Monday, September 13, 2010
Venting about the Journey
The comments were positive. However, again, the editor stated it wasn't cozy enough for her taste. On the other side of the fence, other editors have stated it was too cozy for their tastes. Too smart . . . not smart enough. She thought the government job held by the protagonist might be not exciting enough for her readers.
My protagonist is a Special Projects Representative for Agriculture. As a result, she sees crime in the country - murder, kidnapping, slavery, drugs. She partners with federal agents. She's been blown up, knifed, shot and taken hostage. She's dating a federal agent who both introduces her to crazy situations and gets her out of others. In my work-in-progress, she's butting heads with DEA and the governor.
My knee-jerk reaction is to argue with my husband about what this editor thought. He's been down this road before. He listens. He tells me the editor is ignorant. He tells me my writing is good. I walk away hollow, knowing he tries hard and loves me but can't do anything about it.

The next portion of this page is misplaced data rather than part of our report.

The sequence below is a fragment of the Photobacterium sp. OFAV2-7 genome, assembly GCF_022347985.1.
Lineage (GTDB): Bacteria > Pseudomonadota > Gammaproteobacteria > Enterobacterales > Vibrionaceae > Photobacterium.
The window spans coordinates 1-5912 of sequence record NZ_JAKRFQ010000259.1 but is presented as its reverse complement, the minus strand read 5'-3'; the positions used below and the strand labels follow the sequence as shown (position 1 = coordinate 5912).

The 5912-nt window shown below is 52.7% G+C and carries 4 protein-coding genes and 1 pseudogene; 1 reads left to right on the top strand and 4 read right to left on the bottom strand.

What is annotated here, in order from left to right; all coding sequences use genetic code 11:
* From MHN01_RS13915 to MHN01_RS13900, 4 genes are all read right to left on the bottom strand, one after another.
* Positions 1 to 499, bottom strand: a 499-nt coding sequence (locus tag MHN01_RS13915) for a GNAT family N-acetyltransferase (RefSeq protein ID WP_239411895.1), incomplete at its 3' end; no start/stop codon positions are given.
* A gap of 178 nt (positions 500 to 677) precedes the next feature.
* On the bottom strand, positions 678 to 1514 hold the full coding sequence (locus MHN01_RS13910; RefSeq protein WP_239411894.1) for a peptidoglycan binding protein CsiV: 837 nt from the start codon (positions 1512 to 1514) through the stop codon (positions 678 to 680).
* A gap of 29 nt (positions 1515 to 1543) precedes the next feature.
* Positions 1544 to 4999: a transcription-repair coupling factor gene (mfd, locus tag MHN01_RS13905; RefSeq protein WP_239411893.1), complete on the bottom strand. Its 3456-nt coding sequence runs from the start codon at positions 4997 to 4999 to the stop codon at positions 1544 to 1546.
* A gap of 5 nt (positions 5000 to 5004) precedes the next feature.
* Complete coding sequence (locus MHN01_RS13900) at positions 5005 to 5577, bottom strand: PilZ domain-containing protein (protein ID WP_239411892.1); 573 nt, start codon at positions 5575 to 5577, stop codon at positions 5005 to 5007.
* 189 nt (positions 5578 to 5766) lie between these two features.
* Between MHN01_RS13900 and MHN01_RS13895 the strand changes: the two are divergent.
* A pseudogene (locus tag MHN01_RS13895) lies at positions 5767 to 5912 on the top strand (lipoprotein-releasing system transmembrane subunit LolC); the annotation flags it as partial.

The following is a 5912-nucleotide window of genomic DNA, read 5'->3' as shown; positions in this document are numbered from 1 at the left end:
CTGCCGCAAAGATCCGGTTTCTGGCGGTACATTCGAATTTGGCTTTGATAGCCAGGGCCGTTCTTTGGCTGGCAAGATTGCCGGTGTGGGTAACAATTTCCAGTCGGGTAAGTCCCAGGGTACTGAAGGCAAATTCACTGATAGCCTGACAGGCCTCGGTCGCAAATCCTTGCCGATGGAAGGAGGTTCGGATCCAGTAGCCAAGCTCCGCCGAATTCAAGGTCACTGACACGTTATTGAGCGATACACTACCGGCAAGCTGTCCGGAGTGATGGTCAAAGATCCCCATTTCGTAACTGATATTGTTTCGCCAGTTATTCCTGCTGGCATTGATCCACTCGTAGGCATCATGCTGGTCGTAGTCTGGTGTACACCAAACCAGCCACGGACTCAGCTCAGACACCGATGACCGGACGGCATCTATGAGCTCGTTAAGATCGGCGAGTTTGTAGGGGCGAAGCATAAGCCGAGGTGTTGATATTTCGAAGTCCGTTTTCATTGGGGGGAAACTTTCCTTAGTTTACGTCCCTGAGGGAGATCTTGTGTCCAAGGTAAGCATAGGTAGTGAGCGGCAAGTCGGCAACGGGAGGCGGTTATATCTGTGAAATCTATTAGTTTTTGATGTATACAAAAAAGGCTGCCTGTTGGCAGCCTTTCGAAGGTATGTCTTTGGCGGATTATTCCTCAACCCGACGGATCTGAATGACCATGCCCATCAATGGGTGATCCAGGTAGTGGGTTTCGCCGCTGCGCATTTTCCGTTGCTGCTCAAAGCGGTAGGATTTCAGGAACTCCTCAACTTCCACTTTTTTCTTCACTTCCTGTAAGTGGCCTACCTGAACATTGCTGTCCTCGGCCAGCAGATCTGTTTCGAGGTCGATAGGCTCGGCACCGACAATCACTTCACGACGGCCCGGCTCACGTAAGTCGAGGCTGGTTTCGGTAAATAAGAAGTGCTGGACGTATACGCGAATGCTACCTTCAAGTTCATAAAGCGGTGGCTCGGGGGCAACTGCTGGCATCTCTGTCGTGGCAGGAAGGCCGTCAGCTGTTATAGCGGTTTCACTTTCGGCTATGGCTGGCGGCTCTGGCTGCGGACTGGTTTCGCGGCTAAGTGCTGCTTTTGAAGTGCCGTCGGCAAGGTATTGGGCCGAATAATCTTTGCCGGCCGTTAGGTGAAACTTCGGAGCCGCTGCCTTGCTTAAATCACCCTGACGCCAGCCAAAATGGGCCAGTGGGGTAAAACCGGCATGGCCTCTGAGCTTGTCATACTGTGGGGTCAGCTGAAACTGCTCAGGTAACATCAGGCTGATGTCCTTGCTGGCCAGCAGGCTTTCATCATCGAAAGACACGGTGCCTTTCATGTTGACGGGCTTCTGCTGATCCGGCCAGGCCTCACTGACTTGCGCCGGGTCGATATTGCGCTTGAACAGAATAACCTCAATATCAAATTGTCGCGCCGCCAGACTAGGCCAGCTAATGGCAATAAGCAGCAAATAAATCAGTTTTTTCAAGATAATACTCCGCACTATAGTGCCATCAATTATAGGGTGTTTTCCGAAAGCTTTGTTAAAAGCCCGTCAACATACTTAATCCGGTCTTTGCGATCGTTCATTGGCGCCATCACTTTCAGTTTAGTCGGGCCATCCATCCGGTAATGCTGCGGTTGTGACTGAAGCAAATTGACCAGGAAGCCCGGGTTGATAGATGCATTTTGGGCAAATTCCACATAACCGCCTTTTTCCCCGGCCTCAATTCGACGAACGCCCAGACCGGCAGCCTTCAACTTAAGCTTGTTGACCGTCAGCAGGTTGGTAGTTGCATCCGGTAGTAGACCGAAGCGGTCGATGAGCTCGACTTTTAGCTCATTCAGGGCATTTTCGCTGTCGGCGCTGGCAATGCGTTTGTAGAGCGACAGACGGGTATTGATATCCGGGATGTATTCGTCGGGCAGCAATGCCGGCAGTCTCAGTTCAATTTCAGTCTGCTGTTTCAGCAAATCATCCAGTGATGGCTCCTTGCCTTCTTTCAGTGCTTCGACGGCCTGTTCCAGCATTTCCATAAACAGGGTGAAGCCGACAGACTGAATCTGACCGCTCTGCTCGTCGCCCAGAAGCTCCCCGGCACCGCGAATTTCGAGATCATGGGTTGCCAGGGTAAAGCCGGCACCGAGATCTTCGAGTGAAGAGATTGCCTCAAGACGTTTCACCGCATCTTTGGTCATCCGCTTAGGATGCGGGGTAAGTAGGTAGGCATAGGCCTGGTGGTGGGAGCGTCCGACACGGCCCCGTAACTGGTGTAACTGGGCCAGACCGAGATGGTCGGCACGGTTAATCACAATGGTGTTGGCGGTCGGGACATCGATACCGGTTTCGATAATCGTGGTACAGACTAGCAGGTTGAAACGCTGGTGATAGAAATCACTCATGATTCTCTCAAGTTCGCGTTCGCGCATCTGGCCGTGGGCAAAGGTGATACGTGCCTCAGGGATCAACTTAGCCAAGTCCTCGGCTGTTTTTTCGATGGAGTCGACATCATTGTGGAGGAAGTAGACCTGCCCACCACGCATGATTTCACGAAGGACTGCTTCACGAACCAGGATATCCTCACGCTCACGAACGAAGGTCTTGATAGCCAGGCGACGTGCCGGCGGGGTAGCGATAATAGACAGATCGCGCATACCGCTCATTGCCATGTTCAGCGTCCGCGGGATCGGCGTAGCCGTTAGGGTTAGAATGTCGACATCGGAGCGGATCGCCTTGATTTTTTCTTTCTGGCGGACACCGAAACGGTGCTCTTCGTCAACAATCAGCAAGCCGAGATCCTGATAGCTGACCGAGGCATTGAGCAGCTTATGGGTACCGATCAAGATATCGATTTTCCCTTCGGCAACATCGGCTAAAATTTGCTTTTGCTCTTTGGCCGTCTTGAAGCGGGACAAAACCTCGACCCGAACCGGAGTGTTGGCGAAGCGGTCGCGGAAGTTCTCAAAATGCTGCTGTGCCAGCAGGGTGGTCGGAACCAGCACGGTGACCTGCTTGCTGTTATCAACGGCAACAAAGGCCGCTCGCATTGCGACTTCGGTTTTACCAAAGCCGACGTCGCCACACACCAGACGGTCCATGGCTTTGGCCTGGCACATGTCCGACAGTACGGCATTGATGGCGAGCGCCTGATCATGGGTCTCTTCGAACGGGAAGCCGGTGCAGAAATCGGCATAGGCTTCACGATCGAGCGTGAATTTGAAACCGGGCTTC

My gut reaction is to toss most of the book (two books actually, and my WIP is a third). Change the plots. Change the protagonist's job, since this editor didn't like it.
My head (and my bruised heart) tells me to sleep on it.
Few writers sell their babies the first go around. It's taken me a long time to practice my writing to the point I receive rejections letters that admit that "Ms. Clark can definitely write." Few people sell their first, second, even third books. I'm on my third. It's so much better than the first two - just like the second was better than the first. My fourth will rise above the third; I already have a plot in my head.
Thus goes the cycle. I fight asking my agent if I should give up, because she's not in the business of holding my hand. She's in the business of selling my work. If she didn't believe in it, she wouldn't represent it. If I whine too much, she might consider me too much trouble. Don't blame her.
So I remind myself of everything I've written my readers over the 11 years I've been in business with FundsforWriters. Ninety percent of writers give up somewhere along the path, choosing to quit the journey, the hunt for a publishing home. It's hard to stand up and get shot by the very people you wish you could move in with. I could lie down and die or slowly heal and return stronger. Yes, the shot hurts for a while, but if I can get through this one, I'll only get better.
And with that thought, I go outside and garden, tend the chickens, let the pain ease a bit. Because tonight I go back to the keyboard, my head cleared of obstacles, filled only with ways to write better.